Thursday, June 20 2024

Private universities bill unveiled


Hailing a pivotal reform for the country, Education Minister Kyriakos Pierrakakis presented the draft law for private universities in Greece, which will have strict foundation criteria while students will have to have reached the minimum entry level in the national examinations or hold an International Baccalaureate.


The law, which was put to public consultation on Wednesday, also includes many provisions concerning public institutions of higher education, including increased funding and the promotion of a more international profile.

“This is a bill that represents a historic step forward for higher education and the country at large,” Pierrakakis said while presenting the law, which has been stirring up opposition from a section of students and academics for two months. Pierrakakis stressed the government’s emphasis on the need to institutionalize non-state universities, citing the fact that over 40,000 Greek students study overseas. In fact, the majority of them (18,000) live in Cyprus, where higher education has grown dramatically in recent years, with Greek students accounting for 40% of all students in the country.

Britain (9,500) and Bulgaria (4,200) are the next most popular study destinations for Greek students.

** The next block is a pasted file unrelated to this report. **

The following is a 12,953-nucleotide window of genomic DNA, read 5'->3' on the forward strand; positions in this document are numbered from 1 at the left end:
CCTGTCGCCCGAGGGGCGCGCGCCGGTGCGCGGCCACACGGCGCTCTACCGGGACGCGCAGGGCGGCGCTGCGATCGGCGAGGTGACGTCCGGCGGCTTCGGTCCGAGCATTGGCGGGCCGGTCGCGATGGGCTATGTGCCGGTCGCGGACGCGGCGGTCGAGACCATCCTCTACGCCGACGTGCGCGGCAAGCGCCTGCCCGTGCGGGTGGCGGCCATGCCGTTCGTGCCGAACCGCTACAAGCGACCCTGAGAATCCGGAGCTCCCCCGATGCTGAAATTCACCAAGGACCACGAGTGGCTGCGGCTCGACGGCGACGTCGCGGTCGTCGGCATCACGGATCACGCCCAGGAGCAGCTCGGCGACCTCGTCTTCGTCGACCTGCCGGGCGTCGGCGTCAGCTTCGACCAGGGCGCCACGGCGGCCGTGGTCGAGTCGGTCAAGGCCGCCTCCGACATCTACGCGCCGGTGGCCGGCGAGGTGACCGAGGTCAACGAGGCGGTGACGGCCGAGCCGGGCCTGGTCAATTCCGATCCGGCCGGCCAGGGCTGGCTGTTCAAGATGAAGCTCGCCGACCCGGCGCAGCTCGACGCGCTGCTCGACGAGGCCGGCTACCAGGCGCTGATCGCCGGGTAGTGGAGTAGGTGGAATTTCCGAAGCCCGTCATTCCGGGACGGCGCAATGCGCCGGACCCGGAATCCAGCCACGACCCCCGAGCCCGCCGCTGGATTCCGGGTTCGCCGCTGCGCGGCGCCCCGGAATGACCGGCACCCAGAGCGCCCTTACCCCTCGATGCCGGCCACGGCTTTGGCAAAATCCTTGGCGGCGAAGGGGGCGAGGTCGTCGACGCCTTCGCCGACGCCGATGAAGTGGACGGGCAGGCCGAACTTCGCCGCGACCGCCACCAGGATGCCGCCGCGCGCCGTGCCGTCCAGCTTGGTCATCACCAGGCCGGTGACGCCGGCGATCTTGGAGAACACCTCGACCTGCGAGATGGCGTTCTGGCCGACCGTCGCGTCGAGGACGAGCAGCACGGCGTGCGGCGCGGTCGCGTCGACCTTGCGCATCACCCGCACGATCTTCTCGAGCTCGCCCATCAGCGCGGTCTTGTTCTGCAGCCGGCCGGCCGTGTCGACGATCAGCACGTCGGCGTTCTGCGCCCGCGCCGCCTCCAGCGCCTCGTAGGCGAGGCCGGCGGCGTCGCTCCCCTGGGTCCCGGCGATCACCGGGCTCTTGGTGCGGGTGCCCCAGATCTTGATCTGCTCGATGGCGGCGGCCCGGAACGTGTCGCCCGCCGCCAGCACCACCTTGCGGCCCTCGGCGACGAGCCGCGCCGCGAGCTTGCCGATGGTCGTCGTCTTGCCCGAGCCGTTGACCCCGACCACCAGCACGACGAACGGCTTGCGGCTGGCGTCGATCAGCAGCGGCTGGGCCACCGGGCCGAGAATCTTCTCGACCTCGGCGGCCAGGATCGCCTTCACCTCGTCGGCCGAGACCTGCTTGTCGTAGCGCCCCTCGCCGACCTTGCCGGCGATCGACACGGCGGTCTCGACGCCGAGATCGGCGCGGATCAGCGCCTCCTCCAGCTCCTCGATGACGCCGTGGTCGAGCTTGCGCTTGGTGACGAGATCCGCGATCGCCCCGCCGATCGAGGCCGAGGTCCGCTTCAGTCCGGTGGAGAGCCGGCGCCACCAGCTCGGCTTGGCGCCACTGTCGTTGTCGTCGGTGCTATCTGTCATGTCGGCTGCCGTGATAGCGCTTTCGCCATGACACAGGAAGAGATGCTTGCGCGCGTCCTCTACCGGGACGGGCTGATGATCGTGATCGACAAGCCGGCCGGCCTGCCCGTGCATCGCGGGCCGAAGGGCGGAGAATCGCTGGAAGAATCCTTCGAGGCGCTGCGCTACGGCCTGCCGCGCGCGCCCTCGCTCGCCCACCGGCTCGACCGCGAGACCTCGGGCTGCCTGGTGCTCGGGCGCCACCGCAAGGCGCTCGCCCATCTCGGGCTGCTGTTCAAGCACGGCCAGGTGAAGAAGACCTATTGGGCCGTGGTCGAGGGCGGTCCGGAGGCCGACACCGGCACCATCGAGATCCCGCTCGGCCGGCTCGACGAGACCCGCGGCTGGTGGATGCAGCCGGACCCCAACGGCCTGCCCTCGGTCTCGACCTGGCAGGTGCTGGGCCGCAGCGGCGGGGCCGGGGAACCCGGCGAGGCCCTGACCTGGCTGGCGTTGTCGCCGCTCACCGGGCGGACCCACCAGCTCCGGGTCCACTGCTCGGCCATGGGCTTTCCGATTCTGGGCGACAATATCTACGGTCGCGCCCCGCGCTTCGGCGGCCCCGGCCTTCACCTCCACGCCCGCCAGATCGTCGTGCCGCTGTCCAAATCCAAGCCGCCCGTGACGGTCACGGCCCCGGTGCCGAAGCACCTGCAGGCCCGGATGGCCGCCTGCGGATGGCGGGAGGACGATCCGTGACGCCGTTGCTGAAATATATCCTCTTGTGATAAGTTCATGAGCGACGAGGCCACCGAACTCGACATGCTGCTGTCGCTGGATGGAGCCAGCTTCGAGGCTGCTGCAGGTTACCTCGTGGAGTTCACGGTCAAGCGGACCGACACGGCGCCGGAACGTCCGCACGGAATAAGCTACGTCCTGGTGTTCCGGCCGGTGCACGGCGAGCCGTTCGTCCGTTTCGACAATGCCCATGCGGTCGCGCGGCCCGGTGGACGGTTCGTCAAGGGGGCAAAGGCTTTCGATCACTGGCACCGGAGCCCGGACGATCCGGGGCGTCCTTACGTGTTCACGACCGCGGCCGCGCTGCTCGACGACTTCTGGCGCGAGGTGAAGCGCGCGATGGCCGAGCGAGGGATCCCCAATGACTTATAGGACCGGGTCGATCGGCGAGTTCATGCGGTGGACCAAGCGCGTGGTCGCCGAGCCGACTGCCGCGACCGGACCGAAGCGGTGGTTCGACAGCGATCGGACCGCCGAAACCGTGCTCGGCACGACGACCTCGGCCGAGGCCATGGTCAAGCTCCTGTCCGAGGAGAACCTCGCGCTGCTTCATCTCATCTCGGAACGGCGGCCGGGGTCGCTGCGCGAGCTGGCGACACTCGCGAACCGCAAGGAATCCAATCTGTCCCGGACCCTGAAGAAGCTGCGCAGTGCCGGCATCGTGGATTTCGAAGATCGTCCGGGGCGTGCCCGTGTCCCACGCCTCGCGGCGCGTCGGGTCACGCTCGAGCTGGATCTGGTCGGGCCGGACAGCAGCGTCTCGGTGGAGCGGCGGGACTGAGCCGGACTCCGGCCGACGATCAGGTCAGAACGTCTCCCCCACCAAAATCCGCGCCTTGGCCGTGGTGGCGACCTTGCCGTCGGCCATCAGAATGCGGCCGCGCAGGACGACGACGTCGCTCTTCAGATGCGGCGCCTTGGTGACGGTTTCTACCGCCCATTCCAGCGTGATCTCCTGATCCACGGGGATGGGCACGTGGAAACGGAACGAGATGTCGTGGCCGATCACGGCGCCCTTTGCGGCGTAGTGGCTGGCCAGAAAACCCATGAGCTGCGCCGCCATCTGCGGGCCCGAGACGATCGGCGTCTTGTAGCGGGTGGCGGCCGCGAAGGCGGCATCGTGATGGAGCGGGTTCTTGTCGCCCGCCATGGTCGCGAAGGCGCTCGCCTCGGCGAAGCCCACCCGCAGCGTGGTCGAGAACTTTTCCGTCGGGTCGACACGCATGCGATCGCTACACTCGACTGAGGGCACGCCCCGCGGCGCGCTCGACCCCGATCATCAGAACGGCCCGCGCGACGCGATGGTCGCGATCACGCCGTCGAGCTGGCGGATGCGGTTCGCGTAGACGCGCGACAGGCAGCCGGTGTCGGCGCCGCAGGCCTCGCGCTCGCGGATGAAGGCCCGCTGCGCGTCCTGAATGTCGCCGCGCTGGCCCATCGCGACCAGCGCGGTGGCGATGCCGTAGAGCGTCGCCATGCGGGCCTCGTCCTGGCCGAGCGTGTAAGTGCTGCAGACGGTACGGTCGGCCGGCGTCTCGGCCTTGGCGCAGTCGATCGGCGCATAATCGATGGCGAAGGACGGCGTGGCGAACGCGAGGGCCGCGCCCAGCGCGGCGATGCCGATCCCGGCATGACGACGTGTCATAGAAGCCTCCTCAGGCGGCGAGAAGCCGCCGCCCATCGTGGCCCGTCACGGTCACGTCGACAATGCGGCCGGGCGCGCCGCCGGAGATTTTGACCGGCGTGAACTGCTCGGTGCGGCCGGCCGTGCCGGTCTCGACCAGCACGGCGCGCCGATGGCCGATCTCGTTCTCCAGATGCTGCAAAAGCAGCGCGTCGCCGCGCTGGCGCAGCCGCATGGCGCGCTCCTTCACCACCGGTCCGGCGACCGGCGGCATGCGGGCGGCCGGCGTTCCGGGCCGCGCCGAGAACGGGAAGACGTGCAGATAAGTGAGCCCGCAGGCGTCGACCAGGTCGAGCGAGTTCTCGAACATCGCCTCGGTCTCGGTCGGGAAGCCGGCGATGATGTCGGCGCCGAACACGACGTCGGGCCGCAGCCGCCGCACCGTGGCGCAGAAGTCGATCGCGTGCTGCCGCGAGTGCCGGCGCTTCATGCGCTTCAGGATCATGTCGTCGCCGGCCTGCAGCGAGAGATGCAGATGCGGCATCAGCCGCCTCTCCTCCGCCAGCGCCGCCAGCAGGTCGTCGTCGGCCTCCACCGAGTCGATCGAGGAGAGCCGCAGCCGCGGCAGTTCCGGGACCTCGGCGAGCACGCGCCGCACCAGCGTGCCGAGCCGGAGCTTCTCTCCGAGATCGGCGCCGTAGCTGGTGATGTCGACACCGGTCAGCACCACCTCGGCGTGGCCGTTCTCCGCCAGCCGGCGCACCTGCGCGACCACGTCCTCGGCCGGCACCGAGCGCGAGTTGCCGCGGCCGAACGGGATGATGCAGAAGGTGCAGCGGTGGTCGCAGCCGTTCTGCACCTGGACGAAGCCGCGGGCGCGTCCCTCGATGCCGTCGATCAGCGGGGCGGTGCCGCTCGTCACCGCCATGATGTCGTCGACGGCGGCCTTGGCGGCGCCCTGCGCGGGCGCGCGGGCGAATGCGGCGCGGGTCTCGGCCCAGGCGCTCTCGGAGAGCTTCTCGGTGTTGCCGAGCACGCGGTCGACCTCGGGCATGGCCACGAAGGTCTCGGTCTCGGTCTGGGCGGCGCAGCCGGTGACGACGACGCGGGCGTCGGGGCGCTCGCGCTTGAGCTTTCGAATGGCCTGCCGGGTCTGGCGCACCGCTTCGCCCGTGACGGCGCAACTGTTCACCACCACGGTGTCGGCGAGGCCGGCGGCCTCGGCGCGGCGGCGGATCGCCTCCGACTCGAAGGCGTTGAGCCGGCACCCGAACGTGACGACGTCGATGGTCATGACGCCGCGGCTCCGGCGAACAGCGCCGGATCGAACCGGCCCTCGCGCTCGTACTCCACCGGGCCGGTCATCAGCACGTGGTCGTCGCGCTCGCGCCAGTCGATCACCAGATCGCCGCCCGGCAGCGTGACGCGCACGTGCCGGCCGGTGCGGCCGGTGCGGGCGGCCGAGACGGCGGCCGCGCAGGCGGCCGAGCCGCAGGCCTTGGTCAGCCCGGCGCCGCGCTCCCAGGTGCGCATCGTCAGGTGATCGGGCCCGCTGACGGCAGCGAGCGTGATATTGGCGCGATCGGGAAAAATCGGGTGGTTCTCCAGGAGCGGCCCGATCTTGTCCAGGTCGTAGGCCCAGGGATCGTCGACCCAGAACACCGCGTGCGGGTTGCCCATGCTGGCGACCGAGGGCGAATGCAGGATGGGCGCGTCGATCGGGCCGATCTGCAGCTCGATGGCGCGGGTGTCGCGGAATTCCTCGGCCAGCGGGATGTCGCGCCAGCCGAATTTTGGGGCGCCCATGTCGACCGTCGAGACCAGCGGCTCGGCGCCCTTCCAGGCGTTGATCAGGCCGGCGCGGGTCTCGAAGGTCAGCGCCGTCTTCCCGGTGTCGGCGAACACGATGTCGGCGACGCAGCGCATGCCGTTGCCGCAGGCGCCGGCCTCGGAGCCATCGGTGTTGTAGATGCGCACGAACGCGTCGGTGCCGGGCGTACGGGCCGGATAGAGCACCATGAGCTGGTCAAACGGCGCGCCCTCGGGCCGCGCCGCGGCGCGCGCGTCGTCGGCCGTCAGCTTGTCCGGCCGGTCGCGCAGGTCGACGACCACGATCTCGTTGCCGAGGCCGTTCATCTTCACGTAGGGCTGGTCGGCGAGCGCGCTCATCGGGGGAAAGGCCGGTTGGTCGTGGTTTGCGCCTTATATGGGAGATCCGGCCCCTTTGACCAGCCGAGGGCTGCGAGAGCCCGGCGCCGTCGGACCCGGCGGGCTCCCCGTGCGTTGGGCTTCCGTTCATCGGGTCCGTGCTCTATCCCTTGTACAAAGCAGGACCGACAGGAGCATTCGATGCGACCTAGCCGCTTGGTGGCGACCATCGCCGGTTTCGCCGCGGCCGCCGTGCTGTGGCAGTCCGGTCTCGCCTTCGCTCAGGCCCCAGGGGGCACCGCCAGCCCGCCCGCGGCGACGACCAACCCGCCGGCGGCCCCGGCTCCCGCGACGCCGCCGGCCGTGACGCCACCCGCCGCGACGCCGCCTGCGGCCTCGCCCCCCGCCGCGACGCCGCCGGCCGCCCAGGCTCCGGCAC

At the same time, Greece has 33 private colleges that operate as branches of European universities, serving approximately 32,000 students.

“And despite this situation, Greece, with the current institutional framework, cannot set academic criteria for their operation,” Pierrakakis noted, estimating that non-state universities are expected to begin to operate from September 2025. The minister said that the minimum cost for founding such a branch of a foreign university in Greece will be 2 million euros, with 500,000 euros allocated to each of the three departments it is required to have and another €500,000 for buildings. An exception will be made for the top 20 universities in the world rankings, which will have the option of founding a branch with a single department.

He said that the criteria for founding private universities will be the strictest in Europe and supervised by the National Authority for Higher Education, while the branches will be legal entities of university education linked to the parent university, which will be responsible for the curriculum. They will not be permitted to employ faculty members who also teach at state universities. According to Pierrakakis, anyone with a school graduation certificate from another country that is equivalent to that of Greece, or an International Baccalaureate can enroll in a non-state university without sitting exams.